A research and development chemist from Nigeria, James Nwaba moved to the United States in 1995 and started Abodo Business Solutions Limited in 2011 in Reading. He developed a formula for lotion that would address the skin-care needs of the Nigerian people, particularly during the dry, dusty and windy winter season in West Africa.
After three years of formulating and testing, Nwaba contracted Cospro Development Corp. in Reading as his manufacturer, and the lotion now is being exported to Nigeria and its surrounding countries.
“I am beyond excited,” Nwaba said this morning. “The feedback was so positive, and we are looking into the possibility of a patent.”
With an industrial chemistry education from Nigeria, along with a master’s degree in information technology from Johns Hopkins University in Baltimore, Nwaba was prepared to endure the lengthy hours of formulating and testing his product.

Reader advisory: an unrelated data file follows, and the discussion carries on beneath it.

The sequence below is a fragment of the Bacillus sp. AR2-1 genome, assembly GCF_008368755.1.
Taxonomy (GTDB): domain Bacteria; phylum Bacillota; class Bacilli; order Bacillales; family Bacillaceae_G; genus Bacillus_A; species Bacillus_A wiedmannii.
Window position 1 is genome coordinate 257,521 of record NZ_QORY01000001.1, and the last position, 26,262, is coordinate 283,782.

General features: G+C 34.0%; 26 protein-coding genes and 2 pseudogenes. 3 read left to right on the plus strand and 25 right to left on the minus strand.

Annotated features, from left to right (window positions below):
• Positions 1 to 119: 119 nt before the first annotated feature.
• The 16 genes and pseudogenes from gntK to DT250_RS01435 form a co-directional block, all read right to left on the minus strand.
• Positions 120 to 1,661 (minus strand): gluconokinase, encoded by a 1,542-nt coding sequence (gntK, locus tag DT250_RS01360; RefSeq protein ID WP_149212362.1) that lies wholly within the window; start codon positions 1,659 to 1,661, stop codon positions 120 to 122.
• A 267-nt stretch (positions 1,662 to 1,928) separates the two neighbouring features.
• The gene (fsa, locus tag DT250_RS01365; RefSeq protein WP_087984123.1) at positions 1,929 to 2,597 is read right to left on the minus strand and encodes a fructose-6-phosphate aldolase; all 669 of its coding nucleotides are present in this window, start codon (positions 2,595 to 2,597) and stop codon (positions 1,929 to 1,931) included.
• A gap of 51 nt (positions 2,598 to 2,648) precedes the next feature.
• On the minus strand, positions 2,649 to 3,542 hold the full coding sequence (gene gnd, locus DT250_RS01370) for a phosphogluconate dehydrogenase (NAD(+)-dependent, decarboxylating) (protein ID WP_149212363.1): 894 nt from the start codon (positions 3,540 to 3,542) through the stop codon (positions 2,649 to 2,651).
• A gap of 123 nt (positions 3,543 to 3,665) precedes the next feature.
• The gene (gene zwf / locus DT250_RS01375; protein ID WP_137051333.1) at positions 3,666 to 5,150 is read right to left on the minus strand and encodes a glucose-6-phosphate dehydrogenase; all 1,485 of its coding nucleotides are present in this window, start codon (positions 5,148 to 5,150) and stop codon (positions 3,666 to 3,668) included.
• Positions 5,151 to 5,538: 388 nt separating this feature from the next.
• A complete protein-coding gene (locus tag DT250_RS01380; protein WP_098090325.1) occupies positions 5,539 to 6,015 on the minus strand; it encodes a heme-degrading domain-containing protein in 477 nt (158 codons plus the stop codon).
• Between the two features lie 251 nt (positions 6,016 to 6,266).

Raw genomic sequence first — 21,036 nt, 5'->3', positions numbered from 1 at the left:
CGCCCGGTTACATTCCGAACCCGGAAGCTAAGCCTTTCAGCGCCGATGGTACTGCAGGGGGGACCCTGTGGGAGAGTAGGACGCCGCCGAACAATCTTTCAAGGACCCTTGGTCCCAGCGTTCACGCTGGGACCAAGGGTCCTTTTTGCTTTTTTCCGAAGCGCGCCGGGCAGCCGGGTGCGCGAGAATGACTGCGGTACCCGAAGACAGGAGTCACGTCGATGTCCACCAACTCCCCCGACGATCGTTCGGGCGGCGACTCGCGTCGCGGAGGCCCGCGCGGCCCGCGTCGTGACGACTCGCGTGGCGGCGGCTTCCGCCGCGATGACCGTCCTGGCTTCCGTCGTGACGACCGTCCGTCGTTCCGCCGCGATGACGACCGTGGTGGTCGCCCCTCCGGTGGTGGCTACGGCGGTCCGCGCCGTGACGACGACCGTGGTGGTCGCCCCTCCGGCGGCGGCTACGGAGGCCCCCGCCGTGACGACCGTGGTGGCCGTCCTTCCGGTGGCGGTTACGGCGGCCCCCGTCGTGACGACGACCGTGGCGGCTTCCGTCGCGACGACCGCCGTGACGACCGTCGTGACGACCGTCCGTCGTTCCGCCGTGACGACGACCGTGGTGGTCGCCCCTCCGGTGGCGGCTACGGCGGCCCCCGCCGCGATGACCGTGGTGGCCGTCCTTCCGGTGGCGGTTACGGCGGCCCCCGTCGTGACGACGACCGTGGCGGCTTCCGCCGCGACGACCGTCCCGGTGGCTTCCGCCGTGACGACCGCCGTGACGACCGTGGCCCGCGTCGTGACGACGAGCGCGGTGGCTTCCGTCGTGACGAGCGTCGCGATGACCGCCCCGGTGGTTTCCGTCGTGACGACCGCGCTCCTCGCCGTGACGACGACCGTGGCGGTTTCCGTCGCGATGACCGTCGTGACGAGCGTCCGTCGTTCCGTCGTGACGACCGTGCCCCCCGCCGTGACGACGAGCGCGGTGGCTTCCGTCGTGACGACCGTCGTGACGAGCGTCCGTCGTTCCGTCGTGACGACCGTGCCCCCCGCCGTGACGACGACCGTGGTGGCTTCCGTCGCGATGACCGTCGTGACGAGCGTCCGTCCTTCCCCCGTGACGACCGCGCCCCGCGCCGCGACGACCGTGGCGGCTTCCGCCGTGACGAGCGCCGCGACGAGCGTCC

“I knew it would be a long process,” Nwaba said. “But, I felt very positive about it, and I knew I was going to get it.”
To move the product forward to production, Nwaba worked with the Kutztown University Small Business Development Center and Greater Reading Economic Partnership, which directed him to Cospro. The product is being exported to the African nations of Nigeria, Gambia, Ghana, Togo and Cameroon. The company also is looking to sell the product in the U.S.
“Today is truly a representation of economic development partnerships working together,” Pamela Shupp, vice president of Greater Reading Economic Partnership, said at Friday’s product launch conference at Cospro. “And one entrepreneur’s willingness to help another entrepreneur.”
Nwaba is working on a soap and perfume to add to the African skin-care line, and hopes to develop them into a complete beauty kit, which will include the lotion.
As a niche-based company, Abodo will continue to create more products and services that are needed in Africa. Most of Nwaba’s customers include distributors, representatives, businesses, researchers, government agencies and nongovernment organizations.
“Any product that is nonexistent and people want, we will work to create,” Nwaba said.